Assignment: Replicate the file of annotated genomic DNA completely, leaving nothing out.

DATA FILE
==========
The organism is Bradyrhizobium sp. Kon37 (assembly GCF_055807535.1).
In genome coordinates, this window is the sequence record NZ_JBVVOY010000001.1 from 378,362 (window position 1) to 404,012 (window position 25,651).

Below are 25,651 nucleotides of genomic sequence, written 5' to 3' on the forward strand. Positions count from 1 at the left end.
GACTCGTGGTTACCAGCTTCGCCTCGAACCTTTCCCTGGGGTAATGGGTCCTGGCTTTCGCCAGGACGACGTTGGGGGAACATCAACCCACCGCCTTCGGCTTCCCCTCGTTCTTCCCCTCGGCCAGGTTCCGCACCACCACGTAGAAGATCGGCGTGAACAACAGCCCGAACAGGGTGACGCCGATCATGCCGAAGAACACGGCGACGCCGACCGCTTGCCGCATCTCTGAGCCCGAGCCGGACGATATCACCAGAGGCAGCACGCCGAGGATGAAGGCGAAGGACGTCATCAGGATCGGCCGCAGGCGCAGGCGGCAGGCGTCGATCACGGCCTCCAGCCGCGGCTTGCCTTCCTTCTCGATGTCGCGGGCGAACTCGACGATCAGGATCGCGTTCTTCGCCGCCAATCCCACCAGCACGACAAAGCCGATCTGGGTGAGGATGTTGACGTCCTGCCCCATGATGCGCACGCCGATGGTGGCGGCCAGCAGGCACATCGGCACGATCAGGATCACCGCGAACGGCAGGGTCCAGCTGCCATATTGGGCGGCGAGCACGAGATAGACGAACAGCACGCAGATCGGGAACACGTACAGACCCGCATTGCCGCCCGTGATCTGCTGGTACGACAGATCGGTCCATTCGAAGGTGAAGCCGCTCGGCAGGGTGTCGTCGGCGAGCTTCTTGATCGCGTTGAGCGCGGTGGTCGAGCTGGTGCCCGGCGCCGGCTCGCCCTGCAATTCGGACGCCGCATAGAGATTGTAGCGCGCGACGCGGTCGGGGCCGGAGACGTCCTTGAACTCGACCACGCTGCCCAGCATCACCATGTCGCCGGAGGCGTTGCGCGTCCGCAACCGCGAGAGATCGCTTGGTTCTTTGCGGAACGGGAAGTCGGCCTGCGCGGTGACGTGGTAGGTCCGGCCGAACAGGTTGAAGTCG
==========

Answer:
The organism is Bradyrhizobium sp. Kon37 (assembly GCF_055807535.1).
In genome coordinates, this window is the sequence record NZ_JBVVOY010000001.1 from 378,362 (window position 1) to 404,012 (window position 25,651).

Below are 25,651 nucleotides of genomic sequence, written 5' to 3' on the forward strand. Positions count from 1 at the left end.
GACTCGTGGTTACCAGCTTCGCCTCGAACCTTTCCCTGGGGTAATGGGTCCTGGCTTTCGCCAGGACGACGTTGGGGGAACATCAACCCACCGCCTTCGGCTTCCCCTCGTTCTTCCCCTCGGCCAGGTTCCGCACCACCACGTAGAAGATCGGCGTGAACAACAGCCCGAACAGGGTGACGCCGATCATGCCGAAGAACACGGCGACGCCGACCGCTTGCCGCATCTCTGAGCCCGAGCCGGACGATATCACCAGAGGCAGCACGCCGAGGATGAAGGCGAAGGACGTCATCAGGATCGGCCGCAGGCGCAGGCGGCAGGCGTCGATCACGGCCTCCAGCCGCGGCTTGCCTTCCTTCTCGATGTCGCGGGCGAACTCGACGATCAGGATCGCGTTCTTCGCCGCCAATCCCACCAGCACGACAAAGCCGATCTGGGTGAGGATGTTGACGTCCTGCCCCATGATGCGCACGCCGATGGTGGCGGCCAGCAGGCACATCGGCACGATCAGGATCACCGCGAACGGCAGGGTCCAGCTGCCATATTGGGCGGCGAGCACGAGATAGACGAACAGCACGCAGATCGGGAACACGTACAGACCCGCATTGCCGCCCGTGATCTGCTGGTACGACAGATCGGTCCATTCGAAGGTGAAGCCGCTCGGCAGGGTGTCGTCGGCGAGCTTCTTGATCGCGTTGAGCGCGGTGGTCGAGCTGGTGCCCGGCGCCGGCTCGCCCTGCAATTCGGACGCCGCATAGAGATTGTAGCGCGCGACGCGGTCGGGGCCGGAGACGTCCTTGAACTCGACCACGCTGCCCAGCATCACCATGTCGCCGGAGGCGTTGCGCGTCCGCAACCGCGAGAGATCGCTTGGTTCTTTGCGGAACGGGAAGTCGGCCTGCGCGGTGACGTGGTAGGTCCGGCCGAACAGGTTGAAGTCG